by Larry Jordan
Every week I create multiple projects from each webinar that need to be exported. And, each week, I do this one at a time. Boring. New with the 10.4.4 update to Final Cut Pro X, Apple delivered a feature that I’ve been hoping for since my first export: the ability to export multiple projects at the same time.
Called Batch Export, here’s how it works.
In the Browser, select all the projects or clips you want to export.
NOTE: You can’t mix projects and clips in a batch share. Your selection must contain only projects or only clips. Batch sharing is not available for all destinations.
Choose File > Share and notice that the menu updates based upon the number of files you select to export.
NOTE: I always export Master files so I have a high-quality version for archiving. However, you can share multiple files to either a Master File, Compressor or any destination supported by Final Cut Pro.
In Master File > Info, notice that the queue of projects is listed on the left. while, on the right, you can add common Creator or tag labels.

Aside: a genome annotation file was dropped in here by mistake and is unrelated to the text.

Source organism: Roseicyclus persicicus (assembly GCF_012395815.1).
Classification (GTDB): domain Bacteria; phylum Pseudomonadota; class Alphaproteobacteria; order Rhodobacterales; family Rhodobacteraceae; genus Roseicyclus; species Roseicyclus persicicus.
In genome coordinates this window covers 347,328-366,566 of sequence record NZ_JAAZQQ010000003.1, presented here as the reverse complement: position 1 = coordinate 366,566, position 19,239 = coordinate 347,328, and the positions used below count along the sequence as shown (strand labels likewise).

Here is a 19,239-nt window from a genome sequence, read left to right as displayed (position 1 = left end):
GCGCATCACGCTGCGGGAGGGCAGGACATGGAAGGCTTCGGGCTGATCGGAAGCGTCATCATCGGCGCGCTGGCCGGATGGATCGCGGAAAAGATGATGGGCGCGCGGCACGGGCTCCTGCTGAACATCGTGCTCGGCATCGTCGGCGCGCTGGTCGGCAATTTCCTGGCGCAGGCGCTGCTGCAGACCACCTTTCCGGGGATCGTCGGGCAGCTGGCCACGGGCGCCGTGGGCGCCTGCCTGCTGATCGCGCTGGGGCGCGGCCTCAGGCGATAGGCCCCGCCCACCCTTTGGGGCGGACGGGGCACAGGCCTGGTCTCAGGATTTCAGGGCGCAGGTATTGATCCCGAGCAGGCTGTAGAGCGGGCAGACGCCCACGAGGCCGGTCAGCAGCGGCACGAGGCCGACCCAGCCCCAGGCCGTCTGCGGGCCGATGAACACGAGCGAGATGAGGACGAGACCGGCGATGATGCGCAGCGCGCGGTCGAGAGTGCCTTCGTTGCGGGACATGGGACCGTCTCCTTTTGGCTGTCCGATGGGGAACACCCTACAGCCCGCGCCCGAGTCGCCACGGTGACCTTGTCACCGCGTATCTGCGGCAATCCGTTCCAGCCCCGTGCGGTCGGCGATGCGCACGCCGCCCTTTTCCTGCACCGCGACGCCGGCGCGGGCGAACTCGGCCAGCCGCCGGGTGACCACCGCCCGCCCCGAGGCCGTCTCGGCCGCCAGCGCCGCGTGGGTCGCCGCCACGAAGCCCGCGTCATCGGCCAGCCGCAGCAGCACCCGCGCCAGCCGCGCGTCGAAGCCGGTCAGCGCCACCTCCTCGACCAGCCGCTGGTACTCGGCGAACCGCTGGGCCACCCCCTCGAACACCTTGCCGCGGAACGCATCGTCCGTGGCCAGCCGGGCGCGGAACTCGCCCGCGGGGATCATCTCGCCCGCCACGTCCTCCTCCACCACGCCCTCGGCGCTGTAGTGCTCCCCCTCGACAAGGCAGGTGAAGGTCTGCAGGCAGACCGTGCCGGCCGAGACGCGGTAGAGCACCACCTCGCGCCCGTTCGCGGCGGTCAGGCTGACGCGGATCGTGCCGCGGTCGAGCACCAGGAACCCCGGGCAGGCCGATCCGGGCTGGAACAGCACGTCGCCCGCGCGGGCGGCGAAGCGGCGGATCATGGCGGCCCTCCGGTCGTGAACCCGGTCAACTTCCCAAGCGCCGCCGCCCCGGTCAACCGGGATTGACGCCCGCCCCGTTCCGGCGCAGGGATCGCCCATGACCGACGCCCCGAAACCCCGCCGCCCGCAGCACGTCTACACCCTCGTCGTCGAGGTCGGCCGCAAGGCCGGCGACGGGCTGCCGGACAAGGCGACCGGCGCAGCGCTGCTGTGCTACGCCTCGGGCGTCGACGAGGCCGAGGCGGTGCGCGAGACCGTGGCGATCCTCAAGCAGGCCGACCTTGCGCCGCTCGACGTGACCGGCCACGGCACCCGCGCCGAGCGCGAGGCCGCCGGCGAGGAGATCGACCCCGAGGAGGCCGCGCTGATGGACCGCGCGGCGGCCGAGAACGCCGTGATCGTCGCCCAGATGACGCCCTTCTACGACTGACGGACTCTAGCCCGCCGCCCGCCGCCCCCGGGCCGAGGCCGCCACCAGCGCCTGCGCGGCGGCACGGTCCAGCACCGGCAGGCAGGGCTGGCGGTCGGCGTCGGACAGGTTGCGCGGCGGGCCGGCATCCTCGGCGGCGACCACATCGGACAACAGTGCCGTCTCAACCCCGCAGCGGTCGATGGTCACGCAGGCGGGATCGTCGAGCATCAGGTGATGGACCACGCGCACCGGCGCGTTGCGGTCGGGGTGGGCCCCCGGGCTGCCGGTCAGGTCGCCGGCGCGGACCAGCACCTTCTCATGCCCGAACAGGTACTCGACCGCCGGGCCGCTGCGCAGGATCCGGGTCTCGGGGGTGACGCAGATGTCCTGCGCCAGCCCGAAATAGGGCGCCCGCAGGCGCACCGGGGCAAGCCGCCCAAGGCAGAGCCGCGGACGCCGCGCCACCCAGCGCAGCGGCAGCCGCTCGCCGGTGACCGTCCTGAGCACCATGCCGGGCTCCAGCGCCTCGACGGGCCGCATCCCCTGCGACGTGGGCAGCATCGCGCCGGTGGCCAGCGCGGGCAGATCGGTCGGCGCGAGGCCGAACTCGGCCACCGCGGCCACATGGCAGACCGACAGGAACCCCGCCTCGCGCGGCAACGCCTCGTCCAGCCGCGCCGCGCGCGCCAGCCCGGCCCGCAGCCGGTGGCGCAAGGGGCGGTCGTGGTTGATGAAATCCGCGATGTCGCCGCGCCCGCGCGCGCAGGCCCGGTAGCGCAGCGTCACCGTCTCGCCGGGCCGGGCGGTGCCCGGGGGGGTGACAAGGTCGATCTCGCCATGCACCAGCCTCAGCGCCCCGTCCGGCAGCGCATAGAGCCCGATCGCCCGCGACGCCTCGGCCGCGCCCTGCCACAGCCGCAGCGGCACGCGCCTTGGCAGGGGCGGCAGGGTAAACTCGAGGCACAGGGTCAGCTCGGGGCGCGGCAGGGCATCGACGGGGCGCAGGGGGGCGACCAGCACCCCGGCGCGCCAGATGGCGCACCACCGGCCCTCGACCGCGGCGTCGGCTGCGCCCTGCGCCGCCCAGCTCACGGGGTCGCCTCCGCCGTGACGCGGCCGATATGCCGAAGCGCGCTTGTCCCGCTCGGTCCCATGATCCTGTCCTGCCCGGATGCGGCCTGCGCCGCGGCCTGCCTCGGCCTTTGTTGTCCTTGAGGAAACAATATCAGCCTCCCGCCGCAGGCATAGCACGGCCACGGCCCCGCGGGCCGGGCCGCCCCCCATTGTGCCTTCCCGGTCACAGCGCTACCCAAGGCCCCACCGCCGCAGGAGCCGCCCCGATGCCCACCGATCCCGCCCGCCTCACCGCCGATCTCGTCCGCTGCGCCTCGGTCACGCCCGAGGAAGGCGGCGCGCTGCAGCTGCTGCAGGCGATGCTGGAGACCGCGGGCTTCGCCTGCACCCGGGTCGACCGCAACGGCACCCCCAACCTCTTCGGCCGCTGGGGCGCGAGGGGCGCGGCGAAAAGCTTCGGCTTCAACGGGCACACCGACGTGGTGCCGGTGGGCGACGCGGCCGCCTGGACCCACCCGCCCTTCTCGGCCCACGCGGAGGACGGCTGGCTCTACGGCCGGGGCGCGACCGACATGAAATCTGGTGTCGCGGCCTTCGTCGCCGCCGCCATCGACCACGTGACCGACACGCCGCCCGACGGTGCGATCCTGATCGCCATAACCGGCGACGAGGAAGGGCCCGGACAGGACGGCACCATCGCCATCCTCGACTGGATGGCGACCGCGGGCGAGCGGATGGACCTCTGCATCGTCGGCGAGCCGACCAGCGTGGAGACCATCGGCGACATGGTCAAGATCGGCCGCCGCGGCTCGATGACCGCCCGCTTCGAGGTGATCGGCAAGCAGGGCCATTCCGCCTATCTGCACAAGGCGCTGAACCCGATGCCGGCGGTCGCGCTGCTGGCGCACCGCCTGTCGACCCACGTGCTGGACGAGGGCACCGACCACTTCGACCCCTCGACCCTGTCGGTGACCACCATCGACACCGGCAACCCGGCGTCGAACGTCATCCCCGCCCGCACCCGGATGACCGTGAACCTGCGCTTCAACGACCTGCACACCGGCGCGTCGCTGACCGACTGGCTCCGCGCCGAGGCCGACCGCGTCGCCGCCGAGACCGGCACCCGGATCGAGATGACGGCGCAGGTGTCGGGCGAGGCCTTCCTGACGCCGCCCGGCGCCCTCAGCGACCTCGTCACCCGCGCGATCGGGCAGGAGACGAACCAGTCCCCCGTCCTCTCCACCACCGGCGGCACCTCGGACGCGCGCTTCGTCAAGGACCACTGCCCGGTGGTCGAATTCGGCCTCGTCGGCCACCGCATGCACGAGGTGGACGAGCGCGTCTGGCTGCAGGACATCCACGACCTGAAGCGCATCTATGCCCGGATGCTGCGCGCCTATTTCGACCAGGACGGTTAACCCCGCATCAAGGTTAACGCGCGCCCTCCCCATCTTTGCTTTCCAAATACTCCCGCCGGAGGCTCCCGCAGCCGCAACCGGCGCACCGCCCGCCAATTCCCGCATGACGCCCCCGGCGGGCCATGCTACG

The Master File > Settings screen also shows minor changes. Batch exports require using the same Format (Video, Audio or both) and Codec, however, the resolution, Color Space and Audio settings can vary by project.
Master Files > Roles has the biggest change. You now need to specify which Roles are active in the Timeline Index for each project, rather than at export. This allows each project to use and enable different Roles.
NOTE: It is interesting to note that this is exactly the opposite behavior to when Roles were first introduced. At that time, there was no relationship between Role settings in the project vs. export. I like the new version much better.
As projects export, the Background Tasks window displays the status of each file.
And, when exporting is done, the Notification bar displays updated information.
NOTE: Batch Export works best when all projects or clips have the same settings. As you mix Roles, Captions, or Project Settings, your choices become more limited. Read Apple’s Help Files to learn more about the specifics.
This is a welcome addition to Final Cut Pro. While the earlier system wasn’t bad, this is both faster and more intuitive.